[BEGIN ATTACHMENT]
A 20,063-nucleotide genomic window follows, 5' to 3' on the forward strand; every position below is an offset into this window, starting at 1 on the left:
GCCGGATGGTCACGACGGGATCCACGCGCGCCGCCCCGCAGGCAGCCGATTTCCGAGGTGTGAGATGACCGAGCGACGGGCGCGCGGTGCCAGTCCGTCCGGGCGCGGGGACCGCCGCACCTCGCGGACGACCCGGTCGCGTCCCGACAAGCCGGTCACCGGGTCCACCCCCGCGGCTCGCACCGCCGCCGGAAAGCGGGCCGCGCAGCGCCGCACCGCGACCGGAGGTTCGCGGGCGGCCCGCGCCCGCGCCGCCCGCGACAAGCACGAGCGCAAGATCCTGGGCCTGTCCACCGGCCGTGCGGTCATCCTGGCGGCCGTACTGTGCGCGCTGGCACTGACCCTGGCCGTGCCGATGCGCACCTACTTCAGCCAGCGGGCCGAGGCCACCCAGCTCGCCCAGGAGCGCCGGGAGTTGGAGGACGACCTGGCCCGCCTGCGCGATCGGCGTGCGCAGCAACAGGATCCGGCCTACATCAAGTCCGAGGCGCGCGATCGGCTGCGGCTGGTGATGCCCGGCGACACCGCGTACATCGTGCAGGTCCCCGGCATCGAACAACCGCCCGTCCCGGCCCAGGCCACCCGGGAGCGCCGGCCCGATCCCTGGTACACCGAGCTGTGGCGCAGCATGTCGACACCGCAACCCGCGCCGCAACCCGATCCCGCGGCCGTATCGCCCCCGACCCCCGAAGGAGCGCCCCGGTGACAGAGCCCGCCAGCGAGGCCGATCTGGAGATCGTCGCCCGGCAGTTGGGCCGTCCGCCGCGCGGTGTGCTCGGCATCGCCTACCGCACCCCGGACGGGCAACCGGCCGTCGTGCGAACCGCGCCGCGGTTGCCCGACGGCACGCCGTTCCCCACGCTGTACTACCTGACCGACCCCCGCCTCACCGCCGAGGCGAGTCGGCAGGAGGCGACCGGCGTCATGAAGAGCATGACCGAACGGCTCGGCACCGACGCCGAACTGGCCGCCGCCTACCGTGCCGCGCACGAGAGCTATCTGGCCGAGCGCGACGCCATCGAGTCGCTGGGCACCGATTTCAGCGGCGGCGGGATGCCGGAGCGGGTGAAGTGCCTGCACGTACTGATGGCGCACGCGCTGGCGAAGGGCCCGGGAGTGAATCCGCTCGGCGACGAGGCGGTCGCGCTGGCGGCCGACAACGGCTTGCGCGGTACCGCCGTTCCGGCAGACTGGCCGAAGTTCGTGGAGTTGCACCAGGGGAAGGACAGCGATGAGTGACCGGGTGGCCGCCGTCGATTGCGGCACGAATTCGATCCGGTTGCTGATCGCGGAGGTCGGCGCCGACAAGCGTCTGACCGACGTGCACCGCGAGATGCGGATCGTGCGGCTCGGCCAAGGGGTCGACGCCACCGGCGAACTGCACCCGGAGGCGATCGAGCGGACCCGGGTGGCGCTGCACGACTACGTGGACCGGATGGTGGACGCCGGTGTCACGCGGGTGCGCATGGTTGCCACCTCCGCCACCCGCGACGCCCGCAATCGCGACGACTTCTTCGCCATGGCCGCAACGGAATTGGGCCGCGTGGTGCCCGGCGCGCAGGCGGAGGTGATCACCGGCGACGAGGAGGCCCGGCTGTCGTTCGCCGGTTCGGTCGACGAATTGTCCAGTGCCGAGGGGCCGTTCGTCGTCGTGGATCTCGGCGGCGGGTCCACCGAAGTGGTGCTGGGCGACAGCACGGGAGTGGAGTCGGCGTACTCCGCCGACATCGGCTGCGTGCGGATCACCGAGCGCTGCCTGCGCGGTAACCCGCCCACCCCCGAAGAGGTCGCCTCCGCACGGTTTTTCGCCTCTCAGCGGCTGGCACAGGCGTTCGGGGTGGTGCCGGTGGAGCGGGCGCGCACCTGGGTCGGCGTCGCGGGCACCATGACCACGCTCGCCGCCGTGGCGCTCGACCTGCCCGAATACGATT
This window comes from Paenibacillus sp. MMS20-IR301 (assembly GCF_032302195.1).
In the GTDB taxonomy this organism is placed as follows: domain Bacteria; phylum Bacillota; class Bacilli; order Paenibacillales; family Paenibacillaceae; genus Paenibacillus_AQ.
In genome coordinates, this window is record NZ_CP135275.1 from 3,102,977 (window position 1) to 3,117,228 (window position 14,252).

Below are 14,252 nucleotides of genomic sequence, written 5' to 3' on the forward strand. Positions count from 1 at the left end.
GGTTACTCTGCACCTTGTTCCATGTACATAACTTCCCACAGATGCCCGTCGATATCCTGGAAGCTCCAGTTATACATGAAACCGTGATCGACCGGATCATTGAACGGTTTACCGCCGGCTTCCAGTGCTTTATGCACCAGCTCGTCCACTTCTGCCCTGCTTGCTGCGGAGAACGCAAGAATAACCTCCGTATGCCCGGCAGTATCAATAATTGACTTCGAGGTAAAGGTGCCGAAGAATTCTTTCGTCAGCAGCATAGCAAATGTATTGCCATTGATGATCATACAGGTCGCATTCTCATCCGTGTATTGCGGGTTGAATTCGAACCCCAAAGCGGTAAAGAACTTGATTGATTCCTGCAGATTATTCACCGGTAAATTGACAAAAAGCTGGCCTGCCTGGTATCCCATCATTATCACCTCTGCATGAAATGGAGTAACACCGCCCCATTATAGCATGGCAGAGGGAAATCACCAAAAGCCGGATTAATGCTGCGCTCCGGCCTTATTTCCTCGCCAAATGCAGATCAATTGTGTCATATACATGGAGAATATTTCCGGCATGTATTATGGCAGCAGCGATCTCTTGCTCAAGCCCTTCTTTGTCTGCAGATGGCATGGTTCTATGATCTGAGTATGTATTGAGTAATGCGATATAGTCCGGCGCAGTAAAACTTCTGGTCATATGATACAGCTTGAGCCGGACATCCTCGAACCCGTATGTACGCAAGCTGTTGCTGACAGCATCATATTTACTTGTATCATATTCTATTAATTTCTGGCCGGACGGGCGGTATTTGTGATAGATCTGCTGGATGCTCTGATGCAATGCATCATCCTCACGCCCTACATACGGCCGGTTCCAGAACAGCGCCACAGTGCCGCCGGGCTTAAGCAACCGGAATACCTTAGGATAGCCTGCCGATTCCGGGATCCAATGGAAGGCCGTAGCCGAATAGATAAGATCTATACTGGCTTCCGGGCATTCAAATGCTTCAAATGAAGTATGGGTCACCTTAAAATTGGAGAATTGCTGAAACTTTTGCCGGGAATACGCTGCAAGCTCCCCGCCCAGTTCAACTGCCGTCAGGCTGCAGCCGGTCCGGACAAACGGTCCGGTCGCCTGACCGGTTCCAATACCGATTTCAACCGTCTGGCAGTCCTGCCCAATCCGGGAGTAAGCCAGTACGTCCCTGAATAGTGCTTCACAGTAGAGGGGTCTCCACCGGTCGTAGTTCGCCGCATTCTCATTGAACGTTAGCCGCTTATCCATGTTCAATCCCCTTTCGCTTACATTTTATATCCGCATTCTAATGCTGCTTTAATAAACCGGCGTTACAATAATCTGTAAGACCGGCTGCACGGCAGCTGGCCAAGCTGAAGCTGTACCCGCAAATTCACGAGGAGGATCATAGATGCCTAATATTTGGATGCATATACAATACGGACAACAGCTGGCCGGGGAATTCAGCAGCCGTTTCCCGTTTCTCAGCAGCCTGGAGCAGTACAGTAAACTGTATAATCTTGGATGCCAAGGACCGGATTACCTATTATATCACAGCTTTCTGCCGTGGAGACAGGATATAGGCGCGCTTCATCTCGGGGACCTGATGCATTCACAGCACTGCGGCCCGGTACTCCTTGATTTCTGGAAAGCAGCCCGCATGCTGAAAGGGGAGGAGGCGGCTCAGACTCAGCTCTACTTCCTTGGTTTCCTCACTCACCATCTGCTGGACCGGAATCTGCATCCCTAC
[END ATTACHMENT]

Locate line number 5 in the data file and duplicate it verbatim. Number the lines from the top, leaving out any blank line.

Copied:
In genome coordinates, this window is record NZ_CP135275.1 from 3,102,977 (window position 1) to 3,117,228 (window position 14,252).